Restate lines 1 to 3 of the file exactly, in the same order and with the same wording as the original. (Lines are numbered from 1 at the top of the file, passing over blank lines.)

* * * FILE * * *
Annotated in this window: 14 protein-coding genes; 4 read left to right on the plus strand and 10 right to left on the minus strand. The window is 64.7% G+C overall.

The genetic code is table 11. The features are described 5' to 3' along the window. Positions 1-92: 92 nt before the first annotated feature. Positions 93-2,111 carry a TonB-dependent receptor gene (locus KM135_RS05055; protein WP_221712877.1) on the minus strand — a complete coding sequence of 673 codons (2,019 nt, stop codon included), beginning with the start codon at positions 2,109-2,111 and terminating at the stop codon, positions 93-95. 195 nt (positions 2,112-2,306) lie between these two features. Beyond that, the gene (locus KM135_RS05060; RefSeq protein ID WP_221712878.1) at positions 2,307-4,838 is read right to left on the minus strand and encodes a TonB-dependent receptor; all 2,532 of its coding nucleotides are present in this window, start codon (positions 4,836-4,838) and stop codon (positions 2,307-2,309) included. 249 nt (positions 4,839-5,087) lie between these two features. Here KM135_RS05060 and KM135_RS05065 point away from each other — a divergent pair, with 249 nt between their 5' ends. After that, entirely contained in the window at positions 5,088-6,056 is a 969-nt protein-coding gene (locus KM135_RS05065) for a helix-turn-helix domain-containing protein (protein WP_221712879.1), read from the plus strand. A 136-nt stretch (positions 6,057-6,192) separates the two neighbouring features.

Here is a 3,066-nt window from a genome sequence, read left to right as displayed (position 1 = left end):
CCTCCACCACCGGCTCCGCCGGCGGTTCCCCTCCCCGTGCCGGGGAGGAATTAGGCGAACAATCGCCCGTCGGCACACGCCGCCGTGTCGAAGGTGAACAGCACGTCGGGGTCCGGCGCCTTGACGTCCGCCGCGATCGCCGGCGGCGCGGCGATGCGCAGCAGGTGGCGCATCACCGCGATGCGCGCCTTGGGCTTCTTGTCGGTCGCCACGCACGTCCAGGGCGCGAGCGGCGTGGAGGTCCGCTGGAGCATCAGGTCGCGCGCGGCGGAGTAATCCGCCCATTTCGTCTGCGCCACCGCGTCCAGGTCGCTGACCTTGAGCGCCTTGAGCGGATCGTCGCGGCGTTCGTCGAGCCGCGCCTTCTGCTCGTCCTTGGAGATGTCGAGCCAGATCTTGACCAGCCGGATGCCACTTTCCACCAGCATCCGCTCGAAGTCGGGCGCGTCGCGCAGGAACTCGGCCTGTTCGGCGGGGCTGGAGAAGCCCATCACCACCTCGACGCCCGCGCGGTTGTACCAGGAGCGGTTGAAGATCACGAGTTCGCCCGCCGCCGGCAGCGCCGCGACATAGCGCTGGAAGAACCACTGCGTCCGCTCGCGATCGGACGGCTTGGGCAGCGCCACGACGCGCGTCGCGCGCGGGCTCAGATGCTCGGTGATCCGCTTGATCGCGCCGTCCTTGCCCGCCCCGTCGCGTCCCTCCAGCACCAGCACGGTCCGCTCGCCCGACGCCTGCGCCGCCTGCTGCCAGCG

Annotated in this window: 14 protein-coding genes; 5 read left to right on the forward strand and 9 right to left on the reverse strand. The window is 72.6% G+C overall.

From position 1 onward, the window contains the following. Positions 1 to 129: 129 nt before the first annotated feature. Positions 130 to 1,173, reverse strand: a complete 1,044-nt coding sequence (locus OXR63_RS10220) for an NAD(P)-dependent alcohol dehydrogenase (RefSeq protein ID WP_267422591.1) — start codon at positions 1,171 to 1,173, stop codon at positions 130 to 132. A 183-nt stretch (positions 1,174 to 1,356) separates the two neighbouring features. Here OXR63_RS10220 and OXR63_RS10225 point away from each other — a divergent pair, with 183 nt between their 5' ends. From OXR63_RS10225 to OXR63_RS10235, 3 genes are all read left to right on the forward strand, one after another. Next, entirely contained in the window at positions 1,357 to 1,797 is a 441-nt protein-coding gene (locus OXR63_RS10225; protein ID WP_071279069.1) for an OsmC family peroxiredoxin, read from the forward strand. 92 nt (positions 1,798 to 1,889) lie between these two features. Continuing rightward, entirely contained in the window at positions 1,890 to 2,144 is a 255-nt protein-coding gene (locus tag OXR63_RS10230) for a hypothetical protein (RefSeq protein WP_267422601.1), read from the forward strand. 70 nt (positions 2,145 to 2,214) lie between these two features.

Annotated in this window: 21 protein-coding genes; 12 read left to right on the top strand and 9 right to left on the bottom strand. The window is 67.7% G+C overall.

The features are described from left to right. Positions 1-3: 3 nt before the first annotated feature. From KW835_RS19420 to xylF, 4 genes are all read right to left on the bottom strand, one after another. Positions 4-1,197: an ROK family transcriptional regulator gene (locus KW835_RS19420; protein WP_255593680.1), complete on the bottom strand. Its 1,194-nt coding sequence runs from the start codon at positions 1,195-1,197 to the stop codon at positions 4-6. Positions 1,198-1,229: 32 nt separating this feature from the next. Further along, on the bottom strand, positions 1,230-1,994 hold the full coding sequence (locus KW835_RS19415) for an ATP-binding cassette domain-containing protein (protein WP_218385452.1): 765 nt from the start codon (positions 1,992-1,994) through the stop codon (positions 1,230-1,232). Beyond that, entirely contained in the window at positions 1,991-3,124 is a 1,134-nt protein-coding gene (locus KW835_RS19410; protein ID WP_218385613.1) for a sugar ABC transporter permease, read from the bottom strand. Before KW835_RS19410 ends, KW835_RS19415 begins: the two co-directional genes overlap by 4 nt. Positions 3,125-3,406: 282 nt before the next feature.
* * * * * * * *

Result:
Annotated in this window: 14 protein-coding genes; 4 read left to right on the plus strand and 10 right to left on the minus strand. The window is 64.7% G+C overall.

The genetic code is table 11. The features are described 5' to 3' along the window. Positions 1-92: 92 nt before the first annotated feature. Positions 93-2,111 carry a TonB-dependent receptor gene (locus KM135_RS05055; protein WP_221712877.1) on the minus strand — a complete coding sequence of 673 codons (2,019 nt, stop codon included), beginning with the start codon at positions 2,109-2,111 and terminating at the stop codon, positions 93-95. 195 nt (positions 2,112-2,306) lie between these two features. Beyond that, the gene (locus KM135_RS05060; RefSeq protein ID WP_221712878.1) at positions 2,307-4,838 is read right to left on the minus strand and encodes a TonB-dependent receptor; all 2,532 of its coding nucleotides are present in this window, start codon (positions 4,836-4,838) and stop codon (positions 2,307-2,309) included. 249 nt (positions 4,839-5,087) lie between these two features. Here KM135_RS05060 and KM135_RS05065 point away from each other — a divergent pair, with 249 nt between their 5' ends. After that, entirely contained in the window at positions 5,088-6,056 is a 969-nt protein-coding gene (locus KM135_RS05065) for a helix-turn-helix domain-containing protein (protein WP_221712879.1), read from the plus strand. A 136-nt stretch (positions 6,057-6,192) separates the two neighbouring features.

Here is a 3,066-nt window from a genome sequence, read left to right as displayed (position 1 = left end):